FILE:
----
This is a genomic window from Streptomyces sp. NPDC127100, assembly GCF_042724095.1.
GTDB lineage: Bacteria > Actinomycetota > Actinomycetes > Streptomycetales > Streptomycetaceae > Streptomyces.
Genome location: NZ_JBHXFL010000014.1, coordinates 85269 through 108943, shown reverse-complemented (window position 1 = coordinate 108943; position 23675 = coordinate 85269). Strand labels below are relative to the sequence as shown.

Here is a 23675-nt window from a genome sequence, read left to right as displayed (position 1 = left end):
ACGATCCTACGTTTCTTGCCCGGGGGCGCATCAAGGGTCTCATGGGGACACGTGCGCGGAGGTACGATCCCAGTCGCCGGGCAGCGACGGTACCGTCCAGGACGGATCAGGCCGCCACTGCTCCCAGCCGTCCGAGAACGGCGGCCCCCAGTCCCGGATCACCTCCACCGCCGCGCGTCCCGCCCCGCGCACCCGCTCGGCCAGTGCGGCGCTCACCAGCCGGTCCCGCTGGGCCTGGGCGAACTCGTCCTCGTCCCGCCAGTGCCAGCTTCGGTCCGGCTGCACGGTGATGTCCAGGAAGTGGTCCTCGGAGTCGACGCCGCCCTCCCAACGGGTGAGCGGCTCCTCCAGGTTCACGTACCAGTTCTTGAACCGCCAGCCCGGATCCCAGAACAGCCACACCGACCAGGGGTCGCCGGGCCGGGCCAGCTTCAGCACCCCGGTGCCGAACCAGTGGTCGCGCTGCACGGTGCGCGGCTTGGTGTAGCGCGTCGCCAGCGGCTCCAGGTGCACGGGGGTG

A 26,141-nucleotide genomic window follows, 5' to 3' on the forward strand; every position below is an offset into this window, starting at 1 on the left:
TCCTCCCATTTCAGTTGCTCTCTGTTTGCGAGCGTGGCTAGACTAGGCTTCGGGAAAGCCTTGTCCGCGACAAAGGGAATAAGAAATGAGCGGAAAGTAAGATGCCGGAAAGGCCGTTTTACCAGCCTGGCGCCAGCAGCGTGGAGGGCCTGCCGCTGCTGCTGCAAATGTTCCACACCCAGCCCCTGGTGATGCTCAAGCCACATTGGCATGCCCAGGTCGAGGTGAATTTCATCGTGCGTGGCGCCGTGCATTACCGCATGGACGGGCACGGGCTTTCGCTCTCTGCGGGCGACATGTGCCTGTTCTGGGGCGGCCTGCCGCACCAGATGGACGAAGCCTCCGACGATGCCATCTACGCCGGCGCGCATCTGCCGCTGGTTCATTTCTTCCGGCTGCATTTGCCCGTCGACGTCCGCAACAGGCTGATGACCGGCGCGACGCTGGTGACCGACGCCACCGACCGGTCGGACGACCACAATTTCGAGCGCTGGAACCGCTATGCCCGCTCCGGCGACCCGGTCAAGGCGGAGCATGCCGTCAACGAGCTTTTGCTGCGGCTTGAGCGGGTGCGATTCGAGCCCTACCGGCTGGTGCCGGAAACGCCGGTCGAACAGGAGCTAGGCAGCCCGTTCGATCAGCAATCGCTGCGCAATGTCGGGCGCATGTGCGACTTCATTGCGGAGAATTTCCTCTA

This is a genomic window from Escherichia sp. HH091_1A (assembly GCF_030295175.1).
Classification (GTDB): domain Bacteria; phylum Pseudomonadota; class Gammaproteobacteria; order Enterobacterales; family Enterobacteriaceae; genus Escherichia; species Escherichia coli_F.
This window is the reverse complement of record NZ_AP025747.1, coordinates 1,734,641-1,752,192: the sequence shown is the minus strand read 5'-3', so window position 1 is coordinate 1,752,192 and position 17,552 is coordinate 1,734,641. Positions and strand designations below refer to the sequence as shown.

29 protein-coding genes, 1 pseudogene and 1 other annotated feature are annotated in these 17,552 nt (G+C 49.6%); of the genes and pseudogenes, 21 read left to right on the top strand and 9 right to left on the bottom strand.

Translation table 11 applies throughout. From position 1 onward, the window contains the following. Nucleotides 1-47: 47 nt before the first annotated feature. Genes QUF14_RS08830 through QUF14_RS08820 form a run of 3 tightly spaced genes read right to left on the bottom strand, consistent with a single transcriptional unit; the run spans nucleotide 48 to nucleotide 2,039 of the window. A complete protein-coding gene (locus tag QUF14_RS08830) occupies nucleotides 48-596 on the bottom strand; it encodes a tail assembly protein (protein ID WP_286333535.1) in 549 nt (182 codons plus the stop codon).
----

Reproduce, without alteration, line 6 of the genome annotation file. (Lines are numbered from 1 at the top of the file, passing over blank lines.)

A 26,141-nucleotide genomic window follows, 5' to 3' on the forward strand; every position below is an offset into this window, starting at 1 on the left: